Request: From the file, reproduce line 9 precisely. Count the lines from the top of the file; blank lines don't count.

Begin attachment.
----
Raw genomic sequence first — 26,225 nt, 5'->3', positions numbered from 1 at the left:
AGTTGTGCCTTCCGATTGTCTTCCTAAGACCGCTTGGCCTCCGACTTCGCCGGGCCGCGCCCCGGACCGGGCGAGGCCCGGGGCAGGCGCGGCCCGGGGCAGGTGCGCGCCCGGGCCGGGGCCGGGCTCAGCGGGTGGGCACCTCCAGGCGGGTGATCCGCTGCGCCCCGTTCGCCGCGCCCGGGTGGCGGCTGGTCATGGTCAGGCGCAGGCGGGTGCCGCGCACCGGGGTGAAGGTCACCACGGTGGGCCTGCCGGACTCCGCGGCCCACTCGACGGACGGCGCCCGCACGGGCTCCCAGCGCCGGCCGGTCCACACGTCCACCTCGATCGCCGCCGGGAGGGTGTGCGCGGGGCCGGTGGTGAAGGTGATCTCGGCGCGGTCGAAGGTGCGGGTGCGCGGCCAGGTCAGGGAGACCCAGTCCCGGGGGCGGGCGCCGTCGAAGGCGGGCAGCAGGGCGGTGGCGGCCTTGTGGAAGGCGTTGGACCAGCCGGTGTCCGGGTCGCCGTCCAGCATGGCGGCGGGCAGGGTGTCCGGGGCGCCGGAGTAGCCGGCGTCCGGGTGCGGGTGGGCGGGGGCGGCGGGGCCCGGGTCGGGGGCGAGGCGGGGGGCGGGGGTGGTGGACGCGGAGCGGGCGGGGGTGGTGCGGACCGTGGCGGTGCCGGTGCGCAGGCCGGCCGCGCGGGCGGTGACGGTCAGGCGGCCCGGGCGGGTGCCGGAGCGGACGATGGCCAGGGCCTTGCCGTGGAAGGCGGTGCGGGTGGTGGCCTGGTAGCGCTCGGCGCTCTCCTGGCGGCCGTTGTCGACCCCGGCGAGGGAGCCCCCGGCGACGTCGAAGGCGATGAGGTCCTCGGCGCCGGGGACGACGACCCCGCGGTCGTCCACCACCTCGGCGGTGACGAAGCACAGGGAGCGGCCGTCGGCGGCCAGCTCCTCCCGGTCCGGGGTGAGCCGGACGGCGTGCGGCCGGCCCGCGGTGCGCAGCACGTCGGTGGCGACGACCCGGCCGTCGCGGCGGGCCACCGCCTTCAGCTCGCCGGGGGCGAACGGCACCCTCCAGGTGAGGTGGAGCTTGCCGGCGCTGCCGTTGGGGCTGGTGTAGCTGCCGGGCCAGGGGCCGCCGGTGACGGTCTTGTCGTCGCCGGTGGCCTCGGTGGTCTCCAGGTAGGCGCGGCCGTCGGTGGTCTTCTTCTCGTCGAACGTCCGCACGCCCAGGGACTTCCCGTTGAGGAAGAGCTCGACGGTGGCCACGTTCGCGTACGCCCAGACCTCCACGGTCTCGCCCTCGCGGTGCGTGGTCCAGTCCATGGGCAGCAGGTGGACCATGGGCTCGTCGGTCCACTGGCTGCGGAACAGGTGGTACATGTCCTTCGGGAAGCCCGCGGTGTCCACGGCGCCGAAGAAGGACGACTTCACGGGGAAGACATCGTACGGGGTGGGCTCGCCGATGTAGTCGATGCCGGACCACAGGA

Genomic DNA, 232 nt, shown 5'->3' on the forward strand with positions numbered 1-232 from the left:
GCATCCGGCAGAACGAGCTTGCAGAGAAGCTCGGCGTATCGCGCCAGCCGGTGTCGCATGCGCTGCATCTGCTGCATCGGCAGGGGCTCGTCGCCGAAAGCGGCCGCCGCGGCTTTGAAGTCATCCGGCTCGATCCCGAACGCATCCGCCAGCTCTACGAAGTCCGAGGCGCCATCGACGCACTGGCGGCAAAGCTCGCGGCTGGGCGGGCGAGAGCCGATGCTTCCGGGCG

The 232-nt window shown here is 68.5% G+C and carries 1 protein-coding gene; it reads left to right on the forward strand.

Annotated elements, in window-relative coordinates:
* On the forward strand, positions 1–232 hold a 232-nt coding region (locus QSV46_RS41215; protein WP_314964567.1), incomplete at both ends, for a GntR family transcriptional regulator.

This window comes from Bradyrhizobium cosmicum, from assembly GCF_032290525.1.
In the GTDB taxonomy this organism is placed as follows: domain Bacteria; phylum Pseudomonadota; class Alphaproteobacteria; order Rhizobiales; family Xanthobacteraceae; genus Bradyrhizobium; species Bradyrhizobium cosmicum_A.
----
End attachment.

In the GTDB taxonomy this organism is placed as follows: domain Bacteria; phylum Pseudomonadota; class Alphaproteobacteria; order Rhizobiales; family Xanthobacteraceae; genus Bradyrhizobium; species Bradyrhizobium cosmicum_A.